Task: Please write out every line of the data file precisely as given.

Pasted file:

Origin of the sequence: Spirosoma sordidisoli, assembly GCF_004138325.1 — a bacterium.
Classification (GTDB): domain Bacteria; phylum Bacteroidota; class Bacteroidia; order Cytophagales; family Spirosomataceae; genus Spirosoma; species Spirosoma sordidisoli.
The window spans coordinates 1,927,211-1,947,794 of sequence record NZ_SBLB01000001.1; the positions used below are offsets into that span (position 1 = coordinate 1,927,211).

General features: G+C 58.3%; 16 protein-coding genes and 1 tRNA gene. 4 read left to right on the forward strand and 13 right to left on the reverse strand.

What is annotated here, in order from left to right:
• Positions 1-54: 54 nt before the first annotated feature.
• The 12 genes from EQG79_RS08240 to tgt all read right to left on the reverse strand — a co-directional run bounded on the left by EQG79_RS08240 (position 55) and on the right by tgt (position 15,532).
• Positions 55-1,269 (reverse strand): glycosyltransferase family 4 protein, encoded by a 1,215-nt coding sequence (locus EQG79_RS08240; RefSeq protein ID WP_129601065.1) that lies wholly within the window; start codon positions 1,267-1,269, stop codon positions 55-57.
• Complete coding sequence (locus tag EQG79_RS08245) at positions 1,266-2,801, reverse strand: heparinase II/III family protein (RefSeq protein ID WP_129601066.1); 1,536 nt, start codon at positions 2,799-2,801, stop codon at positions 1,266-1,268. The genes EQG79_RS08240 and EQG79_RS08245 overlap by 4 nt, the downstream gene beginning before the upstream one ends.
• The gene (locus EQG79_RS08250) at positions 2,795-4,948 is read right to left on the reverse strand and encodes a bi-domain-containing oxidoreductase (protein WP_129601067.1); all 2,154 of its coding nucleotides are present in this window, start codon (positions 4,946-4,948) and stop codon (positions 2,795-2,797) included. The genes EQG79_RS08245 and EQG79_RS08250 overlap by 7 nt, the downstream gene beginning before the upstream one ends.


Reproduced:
Origin of the sequence: Spirosoma sordidisoli, assembly GCF_004138325.1 — a bacterium.
Classification (GTDB): domain Bacteria; phylum Bacteroidota; class Bacteroidia; order Cytophagales; family Spirosomataceae; genus Spirosoma; species Spirosoma sordidisoli.
The window spans coordinates 1,927,211-1,947,794 of sequence record NZ_SBLB01000001.1; the positions used below are offsets into that span (position 1 = coordinate 1,927,211).

General features: G+C 58.3%; 16 protein-coding genes and 1 tRNA gene. 4 read left to right on the forward strand and 13 right to left on the reverse strand.

What is annotated here, in order from left to right:
• Positions 1-54: 54 nt before the first annotated feature.
• The 12 genes from EQG79_RS08240 to tgt all read right to left on the reverse strand — a co-directional run bounded on the left by EQG79_RS08240 (position 55) and on the right by tgt (position 15,532).
• Positions 55-1,269 (reverse strand): glycosyltransferase family 4 protein, encoded by a 1,215-nt coding sequence (locus EQG79_RS08240; RefSeq protein ID WP_129601065.1) that lies wholly within the window; start codon positions 1,267-1,269, stop codon positions 55-57.
• Complete coding sequence (locus tag EQG79_RS08245) at positions 1,266-2,801, reverse strand: heparinase II/III family protein (RefSeq protein ID WP_129601066.1); 1,536 nt, start codon at positions 2,799-2,801, stop codon at positions 1,266-1,268. The genes EQG79_RS08240 and EQG79_RS08245 overlap by 4 nt, the downstream gene beginning before the upstream one ends.
• The gene (locus EQG79_RS08250) at positions 2,795-4,948 is read right to left on the reverse strand and encodes a bi-domain-containing oxidoreductase (protein WP_129601067.1); all 2,154 of its coding nucleotides are present in this window, start codon (positions 4,946-4,948) and stop codon (positions 2,795-2,797) included. The genes EQG79_RS08245 and EQG79_RS08250 overlap by 7 nt, the downstream gene beginning before the upstream one ends.